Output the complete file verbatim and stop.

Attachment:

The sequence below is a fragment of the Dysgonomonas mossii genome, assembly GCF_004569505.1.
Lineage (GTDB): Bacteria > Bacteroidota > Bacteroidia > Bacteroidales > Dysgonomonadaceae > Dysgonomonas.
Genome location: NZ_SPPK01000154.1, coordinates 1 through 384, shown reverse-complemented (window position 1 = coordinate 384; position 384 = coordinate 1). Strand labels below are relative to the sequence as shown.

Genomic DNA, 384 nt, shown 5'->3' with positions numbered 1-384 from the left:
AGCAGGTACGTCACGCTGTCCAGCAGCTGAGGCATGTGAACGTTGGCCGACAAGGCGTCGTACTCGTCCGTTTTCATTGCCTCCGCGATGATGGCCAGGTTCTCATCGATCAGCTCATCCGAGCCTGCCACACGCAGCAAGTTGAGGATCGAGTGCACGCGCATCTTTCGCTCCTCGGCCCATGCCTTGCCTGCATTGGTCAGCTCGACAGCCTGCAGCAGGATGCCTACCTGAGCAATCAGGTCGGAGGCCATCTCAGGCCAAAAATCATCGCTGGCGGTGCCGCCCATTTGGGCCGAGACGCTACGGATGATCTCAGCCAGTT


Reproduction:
The sequence below is a fragment of the Dysgonomonas mossii genome, assembly GCF_004569505.1.
Lineage (GTDB): Bacteria > Bacteroidota > Bacteroidia > Bacteroidales > Dysgonomonadaceae > Dysgonomonas.
Genome location: NZ_SPPK01000154.1, coordinates 1 through 384, shown reverse-complemented (window position 1 = coordinate 384; position 384 = coordinate 1). Strand labels below are relative to the sequence as shown.

Genomic DNA, 384 nt, shown 5'->3' with positions numbered 1-384 from the left:
AGCAGGTACGTCACGCTGTCCAGCAGCTGAGGCATGTGAACGTTGGCCGACAAGGCGTCGTACTCGTCCGTTTTCATTGCCTCCGCGATGATGGCCAGGTTCTCATCGATCAGCTCATCCGAGCCTGCCACACGCAGCAAGTTGAGGATCGAGTGCACGCGCATCTTTCGCTCCTCGGCCCATGCCTTGCCTGCATTGGTCAGCTCGACAGCCTGCAGCAGGATGCCTACCTGAGCAATCAGGTCGGAGGCCATCTCAGGCCAAAAATCATCGCTGGCGGTGCCGCCCATTTGGGCCGAGACGCTACGGATGATCTCAGCCAGTT